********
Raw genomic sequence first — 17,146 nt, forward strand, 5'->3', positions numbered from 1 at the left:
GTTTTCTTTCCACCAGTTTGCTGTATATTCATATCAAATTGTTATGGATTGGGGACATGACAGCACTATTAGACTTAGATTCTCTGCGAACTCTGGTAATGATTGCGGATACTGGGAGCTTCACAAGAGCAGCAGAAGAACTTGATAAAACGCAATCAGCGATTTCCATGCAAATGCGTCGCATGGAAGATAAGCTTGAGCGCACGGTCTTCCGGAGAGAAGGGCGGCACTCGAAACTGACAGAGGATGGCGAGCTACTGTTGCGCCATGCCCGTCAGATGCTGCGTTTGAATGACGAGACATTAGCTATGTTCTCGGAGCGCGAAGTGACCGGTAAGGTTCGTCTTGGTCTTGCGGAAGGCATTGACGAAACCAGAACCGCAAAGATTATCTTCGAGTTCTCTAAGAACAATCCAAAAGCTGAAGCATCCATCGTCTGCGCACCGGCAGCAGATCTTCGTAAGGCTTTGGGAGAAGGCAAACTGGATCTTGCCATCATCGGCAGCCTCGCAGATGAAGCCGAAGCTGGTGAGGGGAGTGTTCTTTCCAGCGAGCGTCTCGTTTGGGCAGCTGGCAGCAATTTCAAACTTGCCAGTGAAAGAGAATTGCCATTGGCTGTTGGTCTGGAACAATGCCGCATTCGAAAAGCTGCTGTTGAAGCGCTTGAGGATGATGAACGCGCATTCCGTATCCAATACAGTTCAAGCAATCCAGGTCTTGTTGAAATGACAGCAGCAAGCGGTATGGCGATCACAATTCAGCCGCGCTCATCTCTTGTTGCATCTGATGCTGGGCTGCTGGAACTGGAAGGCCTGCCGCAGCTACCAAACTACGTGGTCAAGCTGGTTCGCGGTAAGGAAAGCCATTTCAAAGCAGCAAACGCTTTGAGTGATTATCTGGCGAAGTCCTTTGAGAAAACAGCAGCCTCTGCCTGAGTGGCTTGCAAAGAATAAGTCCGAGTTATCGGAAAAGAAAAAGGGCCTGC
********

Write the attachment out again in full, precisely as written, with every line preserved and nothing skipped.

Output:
Raw genomic sequence first — 17,146 nt, forward strand, 5'->3', positions numbered from 1 at the left:
GTTTTCTTTCCACCAGTTTGCTGTATATTCATATCAAATTGTTATGGATTGGGGACATGACAGCACTATTAGACTTAGATTCTCTGCGAACTCTGGTAATGATTGCGGATACTGGGAGCTTCACAAGAGCAGCAGAAGAACTTGATAAAACGCAATCAGCGATTTCCATGCAAATGCGTCGCATGGAAGATAAGCTTGAGCGCACGGTCTTCCGGAGAGAAGGGCGGCACTCGAAACTGACAGAGGATGGCGAGCTACTGTTGCGCCATGCCCGTCAGATGCTGCGTTTGAATGACGAGACATTAGCTATGTTCTCGGAGCGCGAAGTGACCGGTAAGGTTCGTCTTGGTCTTGCGGAAGGCATTGACGAAACCAGAACCGCAAAGATTATCTTCGAGTTCTCTAAGAACAATCCAAAAGCTGAAGCATCCATCGTCTGCGCACCGGCAGCAGATCTTCGTAAGGCTTTGGGAGAAGGCAAACTGGATCTTGCCATCATCGGCAGCCTCGCAGATGAAGCCGAAGCTGGTGAGGGGAGTGTTCTTTCCAGCGAGCGTCTCGTTTGGGCAGCTGGCAGCAATTTCAAACTTGCCAGTGAAAGAGAATTGCCATTGGCTGTTGGTCTGGAACAATGCCGCATTCGAAAAGCTGCTGTTGAAGCGCTTGAGGATGATGAACGCGCATTCCGTATCCAATACAGTTCAAGCAATCCAGGTCTTGTTGAAATGACAGCAGCAAGCGGTATGGCGATCACAATTCAGCCGCGCTCATCTCTTGTTGCATCTGATGCTGGGCTGCTGGAACTGGAAGGCCTGCCGCAGCTACCAAACTACGTGGTCAAGCTGGTTCGCGGTAAGGAAAGCCATTTCAAAGCAGCAAACGCTTTGAGTGATTATCTGGCGAAGTCCTTTGAGAAAACAGCAGCCTCTGCCTGAGTGGCTTGCAAAGAATAAGTCCGAGTTATCGGAAAAGAAAAAGGGCCTGC